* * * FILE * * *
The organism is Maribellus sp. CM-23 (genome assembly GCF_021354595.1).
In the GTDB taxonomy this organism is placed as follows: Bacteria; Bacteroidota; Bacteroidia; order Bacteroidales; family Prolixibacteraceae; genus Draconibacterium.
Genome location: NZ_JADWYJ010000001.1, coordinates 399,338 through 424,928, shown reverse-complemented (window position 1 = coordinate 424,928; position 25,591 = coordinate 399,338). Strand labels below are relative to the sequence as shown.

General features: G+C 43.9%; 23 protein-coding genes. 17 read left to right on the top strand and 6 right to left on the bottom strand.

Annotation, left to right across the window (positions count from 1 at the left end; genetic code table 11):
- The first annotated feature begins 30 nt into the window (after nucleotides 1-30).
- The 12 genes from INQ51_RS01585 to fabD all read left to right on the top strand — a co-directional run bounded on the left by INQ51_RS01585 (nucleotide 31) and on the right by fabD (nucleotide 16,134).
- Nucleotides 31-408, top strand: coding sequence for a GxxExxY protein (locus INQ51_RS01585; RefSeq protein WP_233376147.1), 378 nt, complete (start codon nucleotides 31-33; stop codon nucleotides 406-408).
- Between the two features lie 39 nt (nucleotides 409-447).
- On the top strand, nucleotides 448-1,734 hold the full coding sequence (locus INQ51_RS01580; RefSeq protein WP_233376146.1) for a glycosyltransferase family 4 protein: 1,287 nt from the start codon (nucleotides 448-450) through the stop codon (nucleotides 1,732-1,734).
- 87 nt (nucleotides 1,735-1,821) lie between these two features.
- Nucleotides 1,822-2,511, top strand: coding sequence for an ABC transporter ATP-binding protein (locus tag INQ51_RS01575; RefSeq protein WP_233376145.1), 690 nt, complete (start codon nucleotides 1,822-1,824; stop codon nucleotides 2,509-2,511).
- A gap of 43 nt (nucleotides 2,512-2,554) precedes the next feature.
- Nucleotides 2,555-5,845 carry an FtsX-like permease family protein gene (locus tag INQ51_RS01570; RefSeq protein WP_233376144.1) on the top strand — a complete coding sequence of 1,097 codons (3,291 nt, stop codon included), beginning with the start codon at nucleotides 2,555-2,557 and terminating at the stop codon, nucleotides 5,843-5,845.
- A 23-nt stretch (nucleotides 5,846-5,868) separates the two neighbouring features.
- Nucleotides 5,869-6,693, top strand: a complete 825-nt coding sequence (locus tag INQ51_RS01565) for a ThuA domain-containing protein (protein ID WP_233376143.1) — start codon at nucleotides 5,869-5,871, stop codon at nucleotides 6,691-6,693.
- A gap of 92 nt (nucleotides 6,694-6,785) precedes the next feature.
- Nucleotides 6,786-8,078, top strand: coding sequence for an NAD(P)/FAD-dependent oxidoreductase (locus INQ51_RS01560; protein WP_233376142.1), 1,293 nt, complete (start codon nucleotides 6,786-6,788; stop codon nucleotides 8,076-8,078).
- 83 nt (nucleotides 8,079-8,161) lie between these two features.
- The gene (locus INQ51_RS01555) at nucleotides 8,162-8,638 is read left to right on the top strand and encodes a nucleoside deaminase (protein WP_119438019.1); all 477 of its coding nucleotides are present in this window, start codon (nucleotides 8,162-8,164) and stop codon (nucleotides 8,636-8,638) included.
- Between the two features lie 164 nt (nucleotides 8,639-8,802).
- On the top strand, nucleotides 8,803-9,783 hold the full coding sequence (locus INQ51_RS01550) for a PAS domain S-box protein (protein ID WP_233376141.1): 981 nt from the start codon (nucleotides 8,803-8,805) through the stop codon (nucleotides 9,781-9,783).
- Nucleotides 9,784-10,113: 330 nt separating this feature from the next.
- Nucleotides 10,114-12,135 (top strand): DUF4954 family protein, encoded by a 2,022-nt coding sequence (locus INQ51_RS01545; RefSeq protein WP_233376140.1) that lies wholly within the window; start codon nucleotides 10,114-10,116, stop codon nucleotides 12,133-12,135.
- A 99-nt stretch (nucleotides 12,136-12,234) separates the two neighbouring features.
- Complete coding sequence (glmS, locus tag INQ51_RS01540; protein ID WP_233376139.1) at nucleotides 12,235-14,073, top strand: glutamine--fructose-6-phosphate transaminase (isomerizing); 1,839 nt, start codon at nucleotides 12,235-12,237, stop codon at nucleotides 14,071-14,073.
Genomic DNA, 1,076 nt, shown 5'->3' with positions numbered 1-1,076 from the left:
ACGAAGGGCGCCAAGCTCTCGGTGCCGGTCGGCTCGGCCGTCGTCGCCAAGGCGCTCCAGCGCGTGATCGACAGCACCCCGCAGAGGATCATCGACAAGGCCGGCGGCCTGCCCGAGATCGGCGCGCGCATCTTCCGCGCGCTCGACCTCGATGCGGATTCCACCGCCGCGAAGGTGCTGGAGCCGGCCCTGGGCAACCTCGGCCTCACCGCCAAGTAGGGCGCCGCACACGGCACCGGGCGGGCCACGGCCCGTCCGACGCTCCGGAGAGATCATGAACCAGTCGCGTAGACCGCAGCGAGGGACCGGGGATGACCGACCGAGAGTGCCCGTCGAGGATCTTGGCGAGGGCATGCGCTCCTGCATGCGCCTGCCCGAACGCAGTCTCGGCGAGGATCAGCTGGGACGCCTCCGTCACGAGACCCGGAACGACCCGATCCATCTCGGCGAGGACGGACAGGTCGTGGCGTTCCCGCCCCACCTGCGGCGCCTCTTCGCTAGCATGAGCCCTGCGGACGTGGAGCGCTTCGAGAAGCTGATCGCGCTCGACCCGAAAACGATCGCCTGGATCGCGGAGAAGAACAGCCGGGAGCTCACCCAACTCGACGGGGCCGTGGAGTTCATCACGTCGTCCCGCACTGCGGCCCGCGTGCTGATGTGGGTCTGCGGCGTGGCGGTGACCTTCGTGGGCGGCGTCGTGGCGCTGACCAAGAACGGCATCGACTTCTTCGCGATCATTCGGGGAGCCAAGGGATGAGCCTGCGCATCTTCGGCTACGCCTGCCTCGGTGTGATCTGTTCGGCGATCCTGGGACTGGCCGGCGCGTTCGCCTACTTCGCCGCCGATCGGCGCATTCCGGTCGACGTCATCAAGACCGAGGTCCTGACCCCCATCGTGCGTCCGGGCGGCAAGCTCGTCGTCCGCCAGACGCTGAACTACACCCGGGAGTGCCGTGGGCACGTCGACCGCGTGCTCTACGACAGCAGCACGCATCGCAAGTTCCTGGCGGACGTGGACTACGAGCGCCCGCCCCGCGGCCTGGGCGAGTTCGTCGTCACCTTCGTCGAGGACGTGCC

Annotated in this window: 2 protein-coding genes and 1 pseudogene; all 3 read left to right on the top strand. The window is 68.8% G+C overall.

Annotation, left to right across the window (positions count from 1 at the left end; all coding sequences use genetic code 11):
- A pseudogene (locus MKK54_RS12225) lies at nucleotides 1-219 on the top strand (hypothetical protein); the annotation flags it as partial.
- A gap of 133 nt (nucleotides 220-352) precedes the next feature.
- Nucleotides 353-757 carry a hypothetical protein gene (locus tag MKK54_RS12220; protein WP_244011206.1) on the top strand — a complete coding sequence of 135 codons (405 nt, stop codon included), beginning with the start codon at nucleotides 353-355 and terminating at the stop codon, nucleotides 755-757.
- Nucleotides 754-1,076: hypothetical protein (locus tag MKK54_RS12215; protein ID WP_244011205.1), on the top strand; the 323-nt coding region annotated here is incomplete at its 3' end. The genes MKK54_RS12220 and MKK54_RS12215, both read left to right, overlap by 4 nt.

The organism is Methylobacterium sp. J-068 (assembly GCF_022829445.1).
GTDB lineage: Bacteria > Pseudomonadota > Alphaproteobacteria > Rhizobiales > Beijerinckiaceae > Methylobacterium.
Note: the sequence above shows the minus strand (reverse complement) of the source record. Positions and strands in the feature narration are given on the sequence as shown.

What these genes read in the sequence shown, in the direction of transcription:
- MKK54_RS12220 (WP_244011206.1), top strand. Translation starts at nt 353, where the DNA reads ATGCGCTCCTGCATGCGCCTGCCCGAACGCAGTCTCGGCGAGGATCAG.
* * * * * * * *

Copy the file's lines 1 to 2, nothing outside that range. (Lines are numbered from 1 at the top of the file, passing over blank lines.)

The organism is Maribellus sp. CM-23 (genome assembly GCF_021354595.1).
In the GTDB taxonomy this organism is placed as follows: Bacteria; Bacteroidota; Bacteroidia; order Bacteroidales; family Prolixibacteraceae; genus Draconibacterium.